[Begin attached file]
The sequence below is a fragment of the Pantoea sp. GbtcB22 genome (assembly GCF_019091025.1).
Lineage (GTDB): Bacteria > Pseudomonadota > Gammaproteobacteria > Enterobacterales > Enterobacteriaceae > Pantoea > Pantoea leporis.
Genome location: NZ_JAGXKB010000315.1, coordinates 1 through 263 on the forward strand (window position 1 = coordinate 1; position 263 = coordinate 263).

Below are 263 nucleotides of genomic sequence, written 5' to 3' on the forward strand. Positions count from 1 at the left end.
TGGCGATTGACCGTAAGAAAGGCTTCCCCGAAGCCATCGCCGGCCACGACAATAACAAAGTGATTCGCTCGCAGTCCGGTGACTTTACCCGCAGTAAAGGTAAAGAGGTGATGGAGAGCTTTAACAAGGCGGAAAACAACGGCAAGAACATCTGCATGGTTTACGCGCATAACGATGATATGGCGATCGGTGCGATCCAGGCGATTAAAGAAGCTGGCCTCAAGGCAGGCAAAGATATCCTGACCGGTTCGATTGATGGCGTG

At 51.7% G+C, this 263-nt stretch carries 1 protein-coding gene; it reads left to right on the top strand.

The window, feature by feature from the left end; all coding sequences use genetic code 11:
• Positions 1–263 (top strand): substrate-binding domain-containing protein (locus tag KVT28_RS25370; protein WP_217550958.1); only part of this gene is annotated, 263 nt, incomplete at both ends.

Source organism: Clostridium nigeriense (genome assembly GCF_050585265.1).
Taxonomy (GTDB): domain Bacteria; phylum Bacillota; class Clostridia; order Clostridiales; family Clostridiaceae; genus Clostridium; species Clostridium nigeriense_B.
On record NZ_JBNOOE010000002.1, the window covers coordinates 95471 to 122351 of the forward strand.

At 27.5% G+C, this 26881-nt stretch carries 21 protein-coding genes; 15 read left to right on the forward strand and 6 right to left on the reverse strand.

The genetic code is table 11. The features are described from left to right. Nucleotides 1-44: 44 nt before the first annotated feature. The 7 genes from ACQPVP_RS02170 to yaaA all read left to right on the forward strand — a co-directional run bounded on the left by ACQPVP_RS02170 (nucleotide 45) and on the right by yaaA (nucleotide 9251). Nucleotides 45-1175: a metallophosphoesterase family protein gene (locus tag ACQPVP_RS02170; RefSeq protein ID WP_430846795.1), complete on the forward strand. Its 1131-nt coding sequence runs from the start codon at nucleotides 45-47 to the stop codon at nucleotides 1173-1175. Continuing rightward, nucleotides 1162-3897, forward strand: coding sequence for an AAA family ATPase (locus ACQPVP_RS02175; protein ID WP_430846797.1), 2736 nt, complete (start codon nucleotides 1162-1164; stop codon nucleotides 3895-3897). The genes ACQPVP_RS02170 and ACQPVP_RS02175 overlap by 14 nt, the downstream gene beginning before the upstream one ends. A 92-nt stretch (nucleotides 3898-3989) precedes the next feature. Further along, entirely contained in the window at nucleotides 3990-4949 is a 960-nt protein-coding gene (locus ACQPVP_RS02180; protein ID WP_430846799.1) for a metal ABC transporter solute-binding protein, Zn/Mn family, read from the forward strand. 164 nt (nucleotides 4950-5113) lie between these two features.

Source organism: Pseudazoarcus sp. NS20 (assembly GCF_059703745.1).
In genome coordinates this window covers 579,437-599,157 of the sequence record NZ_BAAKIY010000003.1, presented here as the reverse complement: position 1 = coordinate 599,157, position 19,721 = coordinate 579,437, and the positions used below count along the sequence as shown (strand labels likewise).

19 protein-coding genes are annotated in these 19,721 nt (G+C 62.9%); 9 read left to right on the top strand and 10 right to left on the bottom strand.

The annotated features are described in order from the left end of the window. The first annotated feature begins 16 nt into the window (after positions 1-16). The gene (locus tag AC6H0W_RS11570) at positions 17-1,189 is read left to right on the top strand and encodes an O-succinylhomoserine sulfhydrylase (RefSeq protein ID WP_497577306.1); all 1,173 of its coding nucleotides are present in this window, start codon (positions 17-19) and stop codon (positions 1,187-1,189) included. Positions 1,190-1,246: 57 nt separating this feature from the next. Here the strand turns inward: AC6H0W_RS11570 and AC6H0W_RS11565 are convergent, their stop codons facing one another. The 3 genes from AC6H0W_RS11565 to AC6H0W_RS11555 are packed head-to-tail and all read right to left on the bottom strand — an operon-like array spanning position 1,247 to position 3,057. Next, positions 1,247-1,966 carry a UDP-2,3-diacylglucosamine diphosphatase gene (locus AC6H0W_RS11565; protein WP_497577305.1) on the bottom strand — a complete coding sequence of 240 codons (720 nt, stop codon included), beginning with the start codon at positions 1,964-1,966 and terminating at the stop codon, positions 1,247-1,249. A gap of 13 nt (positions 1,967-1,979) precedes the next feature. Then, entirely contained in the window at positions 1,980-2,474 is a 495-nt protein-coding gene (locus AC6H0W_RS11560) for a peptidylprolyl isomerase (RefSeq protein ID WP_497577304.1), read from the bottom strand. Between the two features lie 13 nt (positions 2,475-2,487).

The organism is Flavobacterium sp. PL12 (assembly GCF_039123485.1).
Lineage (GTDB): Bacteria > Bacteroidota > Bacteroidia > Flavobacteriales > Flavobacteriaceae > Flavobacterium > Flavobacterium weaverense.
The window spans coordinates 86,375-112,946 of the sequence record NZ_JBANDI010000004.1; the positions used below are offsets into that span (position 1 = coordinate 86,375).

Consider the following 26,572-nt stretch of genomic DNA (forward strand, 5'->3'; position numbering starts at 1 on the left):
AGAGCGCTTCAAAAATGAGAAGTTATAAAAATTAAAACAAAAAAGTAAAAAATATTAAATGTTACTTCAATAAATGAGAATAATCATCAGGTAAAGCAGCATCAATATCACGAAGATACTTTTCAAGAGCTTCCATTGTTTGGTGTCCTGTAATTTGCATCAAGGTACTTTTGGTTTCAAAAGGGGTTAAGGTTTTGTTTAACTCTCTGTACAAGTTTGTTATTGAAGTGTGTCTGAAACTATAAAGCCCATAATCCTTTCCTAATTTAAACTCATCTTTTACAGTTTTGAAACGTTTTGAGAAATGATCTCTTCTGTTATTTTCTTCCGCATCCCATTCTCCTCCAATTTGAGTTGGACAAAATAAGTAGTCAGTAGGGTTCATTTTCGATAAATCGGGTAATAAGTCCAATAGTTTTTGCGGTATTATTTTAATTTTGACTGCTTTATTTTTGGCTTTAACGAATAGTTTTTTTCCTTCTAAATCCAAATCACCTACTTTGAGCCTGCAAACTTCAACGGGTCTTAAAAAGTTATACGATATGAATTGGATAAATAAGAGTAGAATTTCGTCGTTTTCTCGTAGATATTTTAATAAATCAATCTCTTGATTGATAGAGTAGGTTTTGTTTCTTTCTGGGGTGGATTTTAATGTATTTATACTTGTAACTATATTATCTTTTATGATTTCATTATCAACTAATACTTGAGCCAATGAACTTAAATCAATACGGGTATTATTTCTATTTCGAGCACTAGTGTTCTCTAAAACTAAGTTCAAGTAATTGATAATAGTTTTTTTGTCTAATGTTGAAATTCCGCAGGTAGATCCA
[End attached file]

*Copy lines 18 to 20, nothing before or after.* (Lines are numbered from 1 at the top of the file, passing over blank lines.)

The organism is Flavobacterium sp. PL12 (assembly GCF_039123485.1).
Lineage (GTDB): Bacteria > Bacteroidota > Bacteroidia > Flavobacteriales > Flavobacteriaceae > Flavobacterium > Flavobacterium weaverense.
The window spans coordinates 86,375-112,946 of the sequence record NZ_JBANDI010000004.1; the positions used below are offsets into that span (position 1 = coordinate 86,375).